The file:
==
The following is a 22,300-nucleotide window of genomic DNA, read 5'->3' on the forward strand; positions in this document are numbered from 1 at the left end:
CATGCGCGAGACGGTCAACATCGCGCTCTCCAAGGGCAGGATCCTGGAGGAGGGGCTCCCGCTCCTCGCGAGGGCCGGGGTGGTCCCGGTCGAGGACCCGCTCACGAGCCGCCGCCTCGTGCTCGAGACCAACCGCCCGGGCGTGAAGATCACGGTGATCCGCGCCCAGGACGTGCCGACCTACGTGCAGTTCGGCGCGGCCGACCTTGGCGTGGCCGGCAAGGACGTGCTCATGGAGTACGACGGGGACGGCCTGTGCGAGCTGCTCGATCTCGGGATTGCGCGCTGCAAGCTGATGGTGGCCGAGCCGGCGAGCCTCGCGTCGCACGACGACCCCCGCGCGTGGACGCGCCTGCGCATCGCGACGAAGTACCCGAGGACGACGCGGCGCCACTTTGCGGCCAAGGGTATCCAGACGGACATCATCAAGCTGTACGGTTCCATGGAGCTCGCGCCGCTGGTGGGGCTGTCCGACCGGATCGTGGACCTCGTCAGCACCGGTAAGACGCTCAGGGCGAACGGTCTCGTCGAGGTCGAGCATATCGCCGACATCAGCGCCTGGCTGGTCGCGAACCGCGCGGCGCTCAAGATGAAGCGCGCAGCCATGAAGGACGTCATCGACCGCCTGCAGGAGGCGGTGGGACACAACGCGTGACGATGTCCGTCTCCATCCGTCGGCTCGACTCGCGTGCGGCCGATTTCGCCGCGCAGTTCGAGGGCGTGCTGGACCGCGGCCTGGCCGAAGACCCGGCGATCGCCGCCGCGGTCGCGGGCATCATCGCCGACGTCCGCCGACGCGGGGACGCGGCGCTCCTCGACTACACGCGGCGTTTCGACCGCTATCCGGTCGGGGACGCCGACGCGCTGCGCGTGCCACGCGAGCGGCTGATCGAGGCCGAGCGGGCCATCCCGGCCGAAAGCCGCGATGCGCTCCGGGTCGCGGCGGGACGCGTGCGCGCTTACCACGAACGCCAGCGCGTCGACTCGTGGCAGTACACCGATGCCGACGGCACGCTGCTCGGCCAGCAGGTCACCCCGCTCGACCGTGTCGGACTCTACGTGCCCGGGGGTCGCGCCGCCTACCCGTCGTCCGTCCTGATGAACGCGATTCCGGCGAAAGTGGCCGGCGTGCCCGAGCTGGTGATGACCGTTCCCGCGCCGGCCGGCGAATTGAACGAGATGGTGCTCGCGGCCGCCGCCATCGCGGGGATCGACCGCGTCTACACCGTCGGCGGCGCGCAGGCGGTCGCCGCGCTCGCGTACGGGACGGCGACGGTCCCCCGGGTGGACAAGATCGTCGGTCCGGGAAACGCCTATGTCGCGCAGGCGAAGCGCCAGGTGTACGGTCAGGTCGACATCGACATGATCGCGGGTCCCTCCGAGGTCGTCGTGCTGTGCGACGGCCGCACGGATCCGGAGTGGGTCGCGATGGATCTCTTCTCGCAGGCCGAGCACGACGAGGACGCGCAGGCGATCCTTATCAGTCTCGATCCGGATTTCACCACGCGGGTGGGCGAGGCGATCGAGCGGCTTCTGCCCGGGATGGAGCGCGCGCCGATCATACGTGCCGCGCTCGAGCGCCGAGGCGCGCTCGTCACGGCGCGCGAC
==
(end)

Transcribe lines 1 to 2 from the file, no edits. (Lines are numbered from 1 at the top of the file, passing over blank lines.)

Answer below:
The following is a 22,300-nucleotide window of genomic DNA, read 5'->3' on the forward strand; positions in this document are numbered from 1 at the left end:
CATGCGCGAGACGGTCAACATCGCGCTCTCCAAGGGCAGGATCCTGGAGGAGGGGCTCCCGCTCCTCGCGAGGGCCGGGGTGGTCCCGGTCGAGGACCCGCTCACGAGCCGCCGCCTCGTGCTCGAGACCAACCGCCCGGGCGTGAAGATCACGGTGATCCGCGCCCAGGACGTGCCGACCTACGTGCAGTTCGGCGCGGCCGACCTTGGCGTGGCCGGCAAGGACGTGCTCATGGAGTACGACGGGGACGGCCTGTGCGAGCTGCTCGATCTCGGGATTGCGCGCTGCAAGCTGATGGTGGCCGAGCCGGCGAGCCTCGCGTCGCACGACGACCCCCGCGCGTGGACGCGCCTGCGCATCGCGACGAAGTACCCGAGGACGACGCGGCGCCACTTTGCGGCCAAGGGTATCCAGACGGACATCATCAAGCTGTACGGTTCCATGGAGCTCGCGCCGCTGGTGGGGCTGTCCGACCGGATCGTGGACCTCGTCAGCACCGGTAAGACGCTCAGGGCGAACGGTCTCGTCGAGGTCGAGCATATCGCCGACATCAGCGCCTGGCTGGTCGCGAACCGCGCGGCGCTCAAGATGAAGCGCGCAGCCATGAAGGACGTCATCGACCGCCTGCAGGAGGCGGTGGGACACAACGCGTGACGATGTCCGTCTCCATCCGTCGGCTCGACTCGCGTGCGGCCGATTTCGCCGCGCAGTTCGAGGGCGTGCTGGACCGCGGCCTGGCCGAAGACCCGGCGATCGCCGCCGCGGTCGCGGGCATCATCGCCGACGTCCGCCGACGCGGGGACGCGGCGCTCCTCGACTACACGCGGCGTTTCGACCGCTATCCGGTCGGGGACGCCGACGCGCTGCGCGTGCCACGCGAGCGGCTGATCGAGGCCGAGCGGGCCATCCCGGCCGAAAGCCGCGATGCGCTCCGGGTCGCGGCGGGACGCGTGCGCGCTTACCACGAACGCCAGCGCGTCGACTCGTGGCAGTACACCGATGCCGACGGCACGCTGCTCGGCCAGCAGGTCACCCCGCTCGACCGTGTCGGACTCTACGTGCCCGGGGGTCGCGCCGCCTACCCGTCGTCCGTCCTGATGAACGCGATTCCGGCGAAAGTGGCCGGCGTGCCCGAGCTGGTGATGACCGTTCCCGCGCCGGCCGGCGAATTGAACGAGATGGTGCTCGCGGCCGCCGCCATCGCGGGGATCGACCGCGTCTACACCGTCGGCGGCGCGCAGGCGGTCGCCGCGCTCGCGTACGGGACGGCGACGGTCCCCCGGGTGGACAAGATCGTCGGTCCGGGAAACGCCTATGTCGCGCAGGCGAAGCGCCAGGTGTACGGTCAGGTCGACATCGACATGATCGCGGGTCCCTCCGAGGTCGTCGTGCTGTGCGACGGCCGCACGGATCCGGAGTGGGTCGCGATGGATCTCTTCTCGCAGGCCGAGCACGACGAGGACGCGCAGGCGATCCTTATCAGTCTCGATCCGGATTTCACCACGCGGGTGGGCGAGGCGATCGAGCGGCTTCTGCCCGGGATGGAGCGCGCGCCGATCATACGTGCCGCGCTCGAGCGCCGAGGCGCGCTCGTCACGGCGCGCGAC